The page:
Two Thursdays ago, I gathered up my courage and walked to the end of the IT Building. There were a number of unfamiliar people in their uniforms. They were moving quickly – setting up foldable beds, some kind of equipments that I have no idea what it is about and food. I walked up to a table which looked like a registration table. I waied and said “sawatdikaa”. She responded and said some strings of sentences in Thai that I couldn’t really understand fully – but I guessed she was asking if I wanted to donate blood and I just nodded.
10 minutes later, I was lying on one of the foldable beds. The nurse tried to find my vein and gestured the other older person to come and help her find it. I remembered that when Chervie went for the same event in the earlier time of last year, the nurse couldn’t draw out blood from her. Or was it the nurse couldn’t find her vein. But anyway, a few minutes later, the older person touched a particular spot and affirmed to the nurse (well according to my interpretation anyway). At this point of time, I was chatting with Vanessa (the girl next to me in the picture above) and asked her to take pictures of me with my cellphone. You can say I was trying to distract myself.
For me, it was not painful. The only “pain” is when the nurse injected me with the needle – but it was quick and just like a 1-second prick or something. I did not feel any pain when the blood was drawing out from me. There were students who occasionally stopped by, saying hi and stuff. If not, my time was spent staring at the ceiling.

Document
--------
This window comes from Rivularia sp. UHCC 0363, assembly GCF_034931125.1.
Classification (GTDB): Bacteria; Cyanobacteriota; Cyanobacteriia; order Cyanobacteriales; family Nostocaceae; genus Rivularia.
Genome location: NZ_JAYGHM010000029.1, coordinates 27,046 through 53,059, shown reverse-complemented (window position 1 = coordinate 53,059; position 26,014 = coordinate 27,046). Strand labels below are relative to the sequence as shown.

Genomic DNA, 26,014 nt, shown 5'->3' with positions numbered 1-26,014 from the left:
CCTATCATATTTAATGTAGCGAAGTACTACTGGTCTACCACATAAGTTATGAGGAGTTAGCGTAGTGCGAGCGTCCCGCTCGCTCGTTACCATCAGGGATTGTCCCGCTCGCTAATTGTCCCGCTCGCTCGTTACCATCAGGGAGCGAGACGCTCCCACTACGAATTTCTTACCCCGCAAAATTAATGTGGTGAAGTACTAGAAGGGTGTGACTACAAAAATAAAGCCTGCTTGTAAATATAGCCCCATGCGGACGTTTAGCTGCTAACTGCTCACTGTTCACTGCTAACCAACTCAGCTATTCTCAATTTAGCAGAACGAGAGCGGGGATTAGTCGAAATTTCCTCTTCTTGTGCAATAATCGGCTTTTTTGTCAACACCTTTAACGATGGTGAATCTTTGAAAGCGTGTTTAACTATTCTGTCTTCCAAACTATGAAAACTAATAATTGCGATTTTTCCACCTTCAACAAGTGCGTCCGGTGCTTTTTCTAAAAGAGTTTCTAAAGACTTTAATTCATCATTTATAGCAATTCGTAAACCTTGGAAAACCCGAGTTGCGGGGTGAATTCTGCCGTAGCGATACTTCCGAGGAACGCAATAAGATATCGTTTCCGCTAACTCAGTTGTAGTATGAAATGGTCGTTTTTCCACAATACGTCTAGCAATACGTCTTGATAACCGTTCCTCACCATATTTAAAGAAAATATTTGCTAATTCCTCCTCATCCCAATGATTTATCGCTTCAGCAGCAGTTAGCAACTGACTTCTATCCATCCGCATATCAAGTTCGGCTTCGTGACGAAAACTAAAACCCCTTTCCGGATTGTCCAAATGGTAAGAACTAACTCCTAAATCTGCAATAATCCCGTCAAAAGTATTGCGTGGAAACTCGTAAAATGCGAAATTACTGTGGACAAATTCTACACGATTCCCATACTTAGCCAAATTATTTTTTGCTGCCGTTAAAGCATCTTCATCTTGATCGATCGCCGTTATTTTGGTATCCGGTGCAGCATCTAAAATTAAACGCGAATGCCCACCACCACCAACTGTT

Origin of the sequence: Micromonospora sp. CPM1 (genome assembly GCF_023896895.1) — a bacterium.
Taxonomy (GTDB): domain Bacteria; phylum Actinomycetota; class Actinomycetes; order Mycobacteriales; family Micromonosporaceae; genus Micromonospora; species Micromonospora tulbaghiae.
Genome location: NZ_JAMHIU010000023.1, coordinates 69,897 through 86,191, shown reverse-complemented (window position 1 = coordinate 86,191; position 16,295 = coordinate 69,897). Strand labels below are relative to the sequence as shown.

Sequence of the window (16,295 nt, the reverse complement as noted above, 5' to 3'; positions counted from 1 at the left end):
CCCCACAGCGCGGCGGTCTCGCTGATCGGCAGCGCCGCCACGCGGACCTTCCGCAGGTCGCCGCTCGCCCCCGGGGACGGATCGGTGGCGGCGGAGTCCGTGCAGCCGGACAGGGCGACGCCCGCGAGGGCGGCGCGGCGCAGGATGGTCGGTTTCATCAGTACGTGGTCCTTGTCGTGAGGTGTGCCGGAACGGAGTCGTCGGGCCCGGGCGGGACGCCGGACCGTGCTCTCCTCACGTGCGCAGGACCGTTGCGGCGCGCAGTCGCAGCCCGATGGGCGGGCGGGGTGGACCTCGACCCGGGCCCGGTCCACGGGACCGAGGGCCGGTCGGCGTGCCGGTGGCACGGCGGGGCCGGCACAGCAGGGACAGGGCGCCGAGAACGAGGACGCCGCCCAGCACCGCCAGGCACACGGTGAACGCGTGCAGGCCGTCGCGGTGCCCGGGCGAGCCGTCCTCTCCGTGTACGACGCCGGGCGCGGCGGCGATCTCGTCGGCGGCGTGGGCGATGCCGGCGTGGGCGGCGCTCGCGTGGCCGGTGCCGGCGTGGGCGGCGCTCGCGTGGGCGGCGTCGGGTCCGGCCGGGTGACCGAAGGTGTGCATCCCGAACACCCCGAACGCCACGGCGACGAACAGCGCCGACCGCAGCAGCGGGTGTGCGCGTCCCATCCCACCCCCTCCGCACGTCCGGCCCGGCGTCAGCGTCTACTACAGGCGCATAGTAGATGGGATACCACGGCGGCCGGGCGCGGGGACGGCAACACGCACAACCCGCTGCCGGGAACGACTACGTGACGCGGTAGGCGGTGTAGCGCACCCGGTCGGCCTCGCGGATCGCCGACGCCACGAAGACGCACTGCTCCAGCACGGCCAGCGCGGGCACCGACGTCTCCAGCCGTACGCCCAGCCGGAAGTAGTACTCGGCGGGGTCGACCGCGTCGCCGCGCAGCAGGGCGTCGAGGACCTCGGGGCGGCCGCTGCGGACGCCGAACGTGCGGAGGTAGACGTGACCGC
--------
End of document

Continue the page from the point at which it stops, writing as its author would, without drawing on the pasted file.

Should have taken a picture of the ceiling, but haiyah I was drawing blood lah!
I wished I could tell you how long it took – but I don’t remember (I rely on my phone for time actually). Even though I was the first person to donate blood, I wasn’t the first one to come out. There were a few students who came after me and they finished early. Along the process, my blood was drawing out in a slower pace. So I kept squeezing the red ball thingamajig, thinking that I’ll help draw out more blood in a faster pace. But the director of the Saraburi Red Cross came later, saw what I did and asked me to stop what I was doing. “She asked you to relax. Breathe at your own tempo. Don’t force,” a MC personnel translated to me. So I did, and later, in a few minutes my blood regulated normal again.
Let me not forget friends who have donated blood the previous year at Mission College:
It’s not easy to gather your courage to donate blood, if you’re a first timer and if you’re not that open to trying something new. You have all sorts of fears, questions and excuses – what if I faint, haiyah cannot lah I have test today I need all the strength I can get, haiyah I got period lah I need the blood, etc. This is obviously from my experience. But I guess at that particular week, I was going through some roller-coaster emotions and I needed to get it out of my system. So when the Blood Donation Day came, I realized it was a great opportunity for me to;
1) focus/use my energy to gather my courage to donate blood
2) to do something that I have always wanted to!
And it was the right time of the month for me.
Donating blood was a wonderful experience for me. I was quite sad when they took out the needle. I actually asked the nurse if she wanted to fill another bag because I was all for it. Haha. I felt good to know that I have give something precious, something that can help other people in need.
So would I recommend you to donate blood? You betcha!
So here’s a goal in my life: To donate blood whenever I have the opportunity to do so.